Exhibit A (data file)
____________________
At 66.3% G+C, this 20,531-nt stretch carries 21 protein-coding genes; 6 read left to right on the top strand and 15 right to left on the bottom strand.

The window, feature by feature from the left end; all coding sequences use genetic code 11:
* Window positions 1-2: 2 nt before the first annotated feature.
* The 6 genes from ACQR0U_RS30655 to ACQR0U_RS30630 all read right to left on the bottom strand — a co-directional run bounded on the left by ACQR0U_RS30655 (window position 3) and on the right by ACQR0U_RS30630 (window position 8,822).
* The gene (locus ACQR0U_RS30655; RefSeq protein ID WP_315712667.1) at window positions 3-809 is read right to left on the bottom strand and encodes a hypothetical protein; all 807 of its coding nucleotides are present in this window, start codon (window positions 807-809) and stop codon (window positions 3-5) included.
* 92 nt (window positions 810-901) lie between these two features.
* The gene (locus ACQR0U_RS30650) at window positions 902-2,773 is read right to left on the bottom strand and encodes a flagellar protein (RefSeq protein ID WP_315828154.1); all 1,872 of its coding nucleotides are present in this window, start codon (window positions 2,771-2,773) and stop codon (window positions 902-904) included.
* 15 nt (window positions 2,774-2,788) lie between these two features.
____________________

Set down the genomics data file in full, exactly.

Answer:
At 66.3% G+C, this 20,531-nt stretch carries 21 protein-coding genes; 6 read left to right on the top strand and 15 right to left on the bottom strand.

The window, feature by feature from the left end; all coding sequences use genetic code 11:
* Window positions 1-2: 2 nt before the first annotated feature.
* The 6 genes from ACQR0U_RS30655 to ACQR0U_RS30630 all read right to left on the bottom strand — a co-directional run bounded on the left by ACQR0U_RS30655 (window position 3) and on the right by ACQR0U_RS30630 (window position 8,822).
* The gene (locus ACQR0U_RS30655; RefSeq protein ID WP_315712667.1) at window positions 3-809 is read right to left on the bottom strand and encodes a hypothetical protein; all 807 of its coding nucleotides are present in this window, start codon (window positions 807-809) and stop codon (window positions 3-5) included.
* 92 nt (window positions 810-901) lie between these two features.
* The gene (locus ACQR0U_RS30650) at window positions 902-2,773 is read right to left on the bottom strand and encodes a flagellar protein (RefSeq protein ID WP_315828154.1); all 1,872 of its coding nucleotides are present in this window, start codon (window positions 2,771-2,773) and stop codon (window positions 902-904) included.
* 15 nt (window positions 2,774-2,788) lie between these two features.